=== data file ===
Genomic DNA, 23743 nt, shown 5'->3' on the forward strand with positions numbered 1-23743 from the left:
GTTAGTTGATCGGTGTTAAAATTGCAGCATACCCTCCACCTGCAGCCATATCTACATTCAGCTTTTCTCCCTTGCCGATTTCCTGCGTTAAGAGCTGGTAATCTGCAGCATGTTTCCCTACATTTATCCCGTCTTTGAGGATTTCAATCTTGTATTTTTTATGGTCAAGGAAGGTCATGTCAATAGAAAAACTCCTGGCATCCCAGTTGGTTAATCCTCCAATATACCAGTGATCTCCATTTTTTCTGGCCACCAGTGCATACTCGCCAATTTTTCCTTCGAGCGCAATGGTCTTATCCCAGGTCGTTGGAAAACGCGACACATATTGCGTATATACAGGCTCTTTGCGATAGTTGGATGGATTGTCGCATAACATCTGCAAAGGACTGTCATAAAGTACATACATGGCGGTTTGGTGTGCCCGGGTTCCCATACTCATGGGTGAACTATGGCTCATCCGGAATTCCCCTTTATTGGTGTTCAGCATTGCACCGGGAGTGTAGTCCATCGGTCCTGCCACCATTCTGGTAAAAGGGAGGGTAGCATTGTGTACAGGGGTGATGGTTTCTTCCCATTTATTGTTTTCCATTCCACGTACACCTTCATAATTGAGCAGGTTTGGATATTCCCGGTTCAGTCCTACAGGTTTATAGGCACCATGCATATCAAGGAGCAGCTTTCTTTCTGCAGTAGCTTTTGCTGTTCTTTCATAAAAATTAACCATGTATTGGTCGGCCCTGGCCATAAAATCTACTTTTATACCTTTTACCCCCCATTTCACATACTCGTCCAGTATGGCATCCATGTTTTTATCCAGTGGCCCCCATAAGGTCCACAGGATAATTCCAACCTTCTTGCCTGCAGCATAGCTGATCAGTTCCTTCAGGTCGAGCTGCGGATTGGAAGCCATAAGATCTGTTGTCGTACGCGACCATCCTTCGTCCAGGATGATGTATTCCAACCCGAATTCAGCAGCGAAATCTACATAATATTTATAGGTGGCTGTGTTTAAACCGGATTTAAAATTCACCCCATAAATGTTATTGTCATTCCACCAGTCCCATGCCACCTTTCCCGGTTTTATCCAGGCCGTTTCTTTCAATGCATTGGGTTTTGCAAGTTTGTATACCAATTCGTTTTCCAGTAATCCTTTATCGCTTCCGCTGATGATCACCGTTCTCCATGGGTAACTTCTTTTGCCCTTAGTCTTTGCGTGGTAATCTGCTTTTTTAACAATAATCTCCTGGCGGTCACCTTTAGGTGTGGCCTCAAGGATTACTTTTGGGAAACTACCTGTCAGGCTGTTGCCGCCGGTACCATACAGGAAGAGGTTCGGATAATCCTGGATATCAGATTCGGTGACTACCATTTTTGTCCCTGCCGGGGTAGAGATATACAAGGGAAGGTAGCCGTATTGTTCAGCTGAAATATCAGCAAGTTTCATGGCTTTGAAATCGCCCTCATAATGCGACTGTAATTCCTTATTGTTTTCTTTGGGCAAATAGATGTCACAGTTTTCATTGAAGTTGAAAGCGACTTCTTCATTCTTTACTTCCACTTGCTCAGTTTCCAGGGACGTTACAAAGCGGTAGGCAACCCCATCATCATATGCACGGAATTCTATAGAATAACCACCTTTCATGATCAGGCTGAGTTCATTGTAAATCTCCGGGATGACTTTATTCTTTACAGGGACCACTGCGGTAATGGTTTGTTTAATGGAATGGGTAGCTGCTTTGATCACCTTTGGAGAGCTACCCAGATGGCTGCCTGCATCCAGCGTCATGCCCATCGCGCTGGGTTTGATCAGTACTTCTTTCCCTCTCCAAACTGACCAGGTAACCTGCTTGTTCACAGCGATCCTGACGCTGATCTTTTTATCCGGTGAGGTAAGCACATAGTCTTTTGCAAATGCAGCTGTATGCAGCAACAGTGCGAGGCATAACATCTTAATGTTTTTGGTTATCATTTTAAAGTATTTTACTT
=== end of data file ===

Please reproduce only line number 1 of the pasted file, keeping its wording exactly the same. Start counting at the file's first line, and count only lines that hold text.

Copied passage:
Genomic DNA, 23743 nt, shown 5'->3' on the forward strand with positions numbered 1-23743 from the left: